Airavata – a majestic elephant and the mount of the great deity, Indra. Airavata is also known as the king-god of elephants. His skin is pure white and he has four tusks and seven trunks. Airavata is also referred to as ‘Abhra-Matanga’, meaning “elephant of the clouds”.Some other names for Airavata are ‘Naga-malla’, meaning “the fighting elephant”, and ‘Arkasodara’, meaning “brother of the sun”.
There are many legends and myths when it comes to how Airavata came to be. The Ramayana states that Airavata is the son of Iravati, hence the name. According to the Kurma Purana, Airavata was one of the fourteen treasures that emerged during the Samudra Manthan, the churning of the ocean of milk. In the Mahabharata, he was listed as a massive serpent. The Matangalila says that Airavata was born when Brahma chanted sacred hymns over the two halves of Garuda’s eggshell. From the right half emerged eight elephants, the first of which was Airavata. He had a wife, who goes by the name of Abharamu. Airavata is the king of all elephants, and according to the Vishnu Purana, he was given this position by a sovereign called Prithu.
When the eight white elephants emerged from the right half of Garuda’s eggshell, one by one, they all took off to the eight cardinal and ordinal directions. They soon became renowned as the Dig-gajas, or the elephant guardians. Airavata is said to guard the entrance to Svarga, Indra’s palace.
Elephants are commonly associated with rain. Why? When the gods churned the ocean of milk to welcome Lakshmi, the goddess of wealth, the elephant guardians came together and sprayed her with water. This became known as the Abhisheka ritual – the pouring of water. This, to most people, indicates rain. Rain gives birth to vegetation, with vegetation comes wealth, and wealth promotes power. This is one of the reasons that elephants are also associated with fertility, prosperity and power.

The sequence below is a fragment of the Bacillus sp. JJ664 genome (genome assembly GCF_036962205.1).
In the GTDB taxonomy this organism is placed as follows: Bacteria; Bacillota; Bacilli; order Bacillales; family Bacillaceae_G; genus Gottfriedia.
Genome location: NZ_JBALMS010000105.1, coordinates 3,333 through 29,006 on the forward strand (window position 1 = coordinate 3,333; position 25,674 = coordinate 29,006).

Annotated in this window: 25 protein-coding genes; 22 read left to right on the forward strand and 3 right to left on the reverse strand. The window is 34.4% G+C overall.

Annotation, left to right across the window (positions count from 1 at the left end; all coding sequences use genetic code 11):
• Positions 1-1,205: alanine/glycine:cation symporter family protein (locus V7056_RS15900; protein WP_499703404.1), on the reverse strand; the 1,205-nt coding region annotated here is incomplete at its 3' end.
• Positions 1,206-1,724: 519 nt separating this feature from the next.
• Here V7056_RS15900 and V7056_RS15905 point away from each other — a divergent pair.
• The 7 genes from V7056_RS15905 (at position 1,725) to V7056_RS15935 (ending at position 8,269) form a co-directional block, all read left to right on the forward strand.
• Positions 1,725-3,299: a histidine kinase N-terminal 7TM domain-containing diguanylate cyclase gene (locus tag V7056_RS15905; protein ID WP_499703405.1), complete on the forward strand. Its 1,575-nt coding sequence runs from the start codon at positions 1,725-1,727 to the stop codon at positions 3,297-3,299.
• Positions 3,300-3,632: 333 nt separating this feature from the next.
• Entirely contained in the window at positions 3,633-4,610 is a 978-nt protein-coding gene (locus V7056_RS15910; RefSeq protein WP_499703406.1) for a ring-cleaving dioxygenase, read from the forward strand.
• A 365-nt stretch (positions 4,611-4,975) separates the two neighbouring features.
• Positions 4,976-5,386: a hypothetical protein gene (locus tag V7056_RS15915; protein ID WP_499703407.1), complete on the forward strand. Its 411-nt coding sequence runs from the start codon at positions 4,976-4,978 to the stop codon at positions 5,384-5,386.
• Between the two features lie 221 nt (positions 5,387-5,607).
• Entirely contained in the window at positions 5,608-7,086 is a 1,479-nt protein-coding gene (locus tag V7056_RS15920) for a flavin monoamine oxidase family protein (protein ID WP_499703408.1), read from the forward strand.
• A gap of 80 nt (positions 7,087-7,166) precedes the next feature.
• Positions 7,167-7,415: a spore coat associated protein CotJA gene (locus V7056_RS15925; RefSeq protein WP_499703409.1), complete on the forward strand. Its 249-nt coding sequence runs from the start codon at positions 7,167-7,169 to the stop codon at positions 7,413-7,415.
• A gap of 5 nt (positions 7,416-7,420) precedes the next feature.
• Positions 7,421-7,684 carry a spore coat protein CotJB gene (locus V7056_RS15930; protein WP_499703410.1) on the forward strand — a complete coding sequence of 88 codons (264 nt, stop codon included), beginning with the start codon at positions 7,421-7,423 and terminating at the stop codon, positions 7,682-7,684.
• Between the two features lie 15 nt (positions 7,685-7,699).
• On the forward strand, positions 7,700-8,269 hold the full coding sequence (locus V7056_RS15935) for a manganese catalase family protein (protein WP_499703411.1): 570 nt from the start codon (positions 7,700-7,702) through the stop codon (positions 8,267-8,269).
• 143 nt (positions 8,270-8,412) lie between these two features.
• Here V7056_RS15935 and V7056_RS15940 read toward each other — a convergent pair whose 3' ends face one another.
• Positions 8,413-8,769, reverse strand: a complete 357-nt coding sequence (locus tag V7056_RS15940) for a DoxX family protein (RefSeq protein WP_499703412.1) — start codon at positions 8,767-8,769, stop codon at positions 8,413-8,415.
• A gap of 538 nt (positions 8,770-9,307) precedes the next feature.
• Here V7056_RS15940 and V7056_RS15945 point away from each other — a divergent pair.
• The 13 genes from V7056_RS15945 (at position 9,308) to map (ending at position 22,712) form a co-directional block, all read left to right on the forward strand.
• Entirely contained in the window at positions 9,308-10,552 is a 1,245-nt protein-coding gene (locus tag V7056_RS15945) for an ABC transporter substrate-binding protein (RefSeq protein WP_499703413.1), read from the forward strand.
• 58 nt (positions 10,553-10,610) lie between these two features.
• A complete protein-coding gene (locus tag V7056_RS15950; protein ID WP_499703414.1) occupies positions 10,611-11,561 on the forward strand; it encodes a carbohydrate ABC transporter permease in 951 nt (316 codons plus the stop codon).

In the end, Airavata is one of the most legendary characters of Hindu mythology. He was honourable and his conscience was as clear and white as his skin. He was a mighty king, a loyal husband, but most of all, he was a glorious and gallant guardian.
About the Author
Avani is a Grade 6 student and her passion is reading books.She is also very interested in writing small stories, and art in general.
Sita was the daughter of Maharaja Janaka and the wife of Prince Rama. After the war with Ravana, Sita was reunited with Sri Rama. Later when they returned to Ayodhya, a washer man came and said that Sita was in some one else place for too long and we cannot accept her as our queen. […]
Chittara – is the folk art that emerged from indigenous cultures of the nature worshipping Devaru community settled around Sagara in Shimoga District of Karnataka. This art consists of intricate patterns symbolizing auspicious ceremonies and rituals of life. The above painting represents the ‘marriage ceremony’ through the complex geometric patterns. The real concept of this […]
Author Recent Posts Editor, Pride Of Bharath Editor published on behalf of Author Latest posts by Editor, Pride Of Bharath (see all) Digital Panchangam for Plava Samvatsara – April 15, 2021 Second Exile of Sita – January 12, 2021 Navavidha Bhakti – October 17, 2020